Norwegian Wood: A Book Review


Author: Haruki Murakami

Publisher: Vintage Books

Published on: September 2000, (originally published on 1987)

Genre: Romance, Coming-of-age, Contemporary

Synopsis (via Goodreads):

Toru, a quiet and preternaturally serious young college student in Tokyo, is devoted to Naoko, a beautiful and introspective young woman, but their mutual passion is marked by the tragic death of their best friend years before.  Toru begins to adapt to campus life and the loneliness and isolation he faces there, but Naoko finds the pressures and responsibilities of life unbearable.  As she retreats further into her own world, Toru finds himself reaching out to others and drawn to a fiercely independent and sexually liberated young woman.


Let me start by saying that this book is not just a love story. In my opinion it equally speaks about each character’s way of dealing with this crazy puzzle of reality. I haven’t read yet the other books of Haruki Murakami and after this I think I may have just added a couple of books to my ever-growing TBR pile.

Let’s get into a little more detail here. First with the writing. Oh, how beautifully constructed the sentences were. Haruki Murakami has a way with words indeed as it is both intricate and deep. Reading it was like one of those moments when you unconsciously take a pause because you just have to feel its existence and think about its meaning. Those kinds of sentences stir your mind, heart and soul and sometimes most of it stays with you and then you live by it for the rest of your life.

With the characters, they all have different battles to fight for but because of it each of the character is interwoven in such a crazy complicated way. I think their lives can be likened to an intricate meshwork of clothing wherein no matter how different one type of fabric is, it can still be connected to another type of fabric by a single piece of thread. With Naoko, I genuinely feel sad and little mad about her. I don’t know but maybe its just the way I’m wired up but I felt optimistic towards her “progress”. I mean, she already have Toru as her anchor here and she’s got Reiko as well and it made me feel like there is redemption for her after all. Really, she caught me off guard I don’t know if I’m being too naive here but I just didn’t expect that of her. Reiko was a butterfly stuck inside the cocoon for what seemed like ages. I love her character–the honesty, the wise words and the friendly aura. She was broken but I think because of that she learned the way of life. She is a funny yet sensible character. Then we have Midori, the coolest character in this book. I like how liberated, honest and deep her character is. She is straightforward about dealing things, she doesn’t mask what she is and how she feels towards things and I like how it makes her a brave character. I find her existence in Toru’s life actually stabilizing. It’s like she brings a whole new world in front of Toru but its sad how sometimes it goes off unnoticed. And finally we have Toru-I fell in love with his mind. I mean his thoughts were dark sometimes I know but it strikes me everytime words come rushing out of his mouth and its so simple yet very thought-provoking. Basically the image down below says it all.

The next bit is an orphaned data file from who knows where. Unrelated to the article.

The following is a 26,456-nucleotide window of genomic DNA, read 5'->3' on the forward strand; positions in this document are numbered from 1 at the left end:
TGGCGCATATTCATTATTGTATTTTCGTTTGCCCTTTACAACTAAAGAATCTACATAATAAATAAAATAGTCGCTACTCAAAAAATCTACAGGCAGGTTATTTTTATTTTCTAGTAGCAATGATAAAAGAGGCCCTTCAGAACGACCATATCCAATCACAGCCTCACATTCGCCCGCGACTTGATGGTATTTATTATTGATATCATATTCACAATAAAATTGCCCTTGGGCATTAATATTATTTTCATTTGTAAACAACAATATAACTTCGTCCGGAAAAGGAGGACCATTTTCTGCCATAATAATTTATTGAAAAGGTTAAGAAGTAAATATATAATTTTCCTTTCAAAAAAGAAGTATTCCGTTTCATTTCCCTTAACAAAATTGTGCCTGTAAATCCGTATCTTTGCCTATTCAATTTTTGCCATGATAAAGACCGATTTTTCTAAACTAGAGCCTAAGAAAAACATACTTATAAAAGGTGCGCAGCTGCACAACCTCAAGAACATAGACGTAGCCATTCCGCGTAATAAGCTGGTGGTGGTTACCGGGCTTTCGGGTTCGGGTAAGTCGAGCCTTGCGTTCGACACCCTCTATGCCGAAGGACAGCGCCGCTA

(c) The Reading Room

Honestly, I never thought I’d feel a lot of things with this book. I’ve heard good things about the author but I just thought this book wasn’t my cup of tea until a friend recommended it to me. I mean he’s got all praises for this book and it led me to curiosity. I actually expected less from it, didn’t read any reviews and never asked him more than about the genre to avoid disappointment (yes, i did). And oh boy, how happy I am I did those mentioned above because there was a lot of things that caught me off guard whilst reading it. Haruki Murakami is writer that has left me with sensible and life-saving advises. I admire the life he gives to each of his characters and I’m excited to be reading all of his other books.

Have you read this book? What do you think about it?

17 thoughts on “Norwegian Wood: A Book Review

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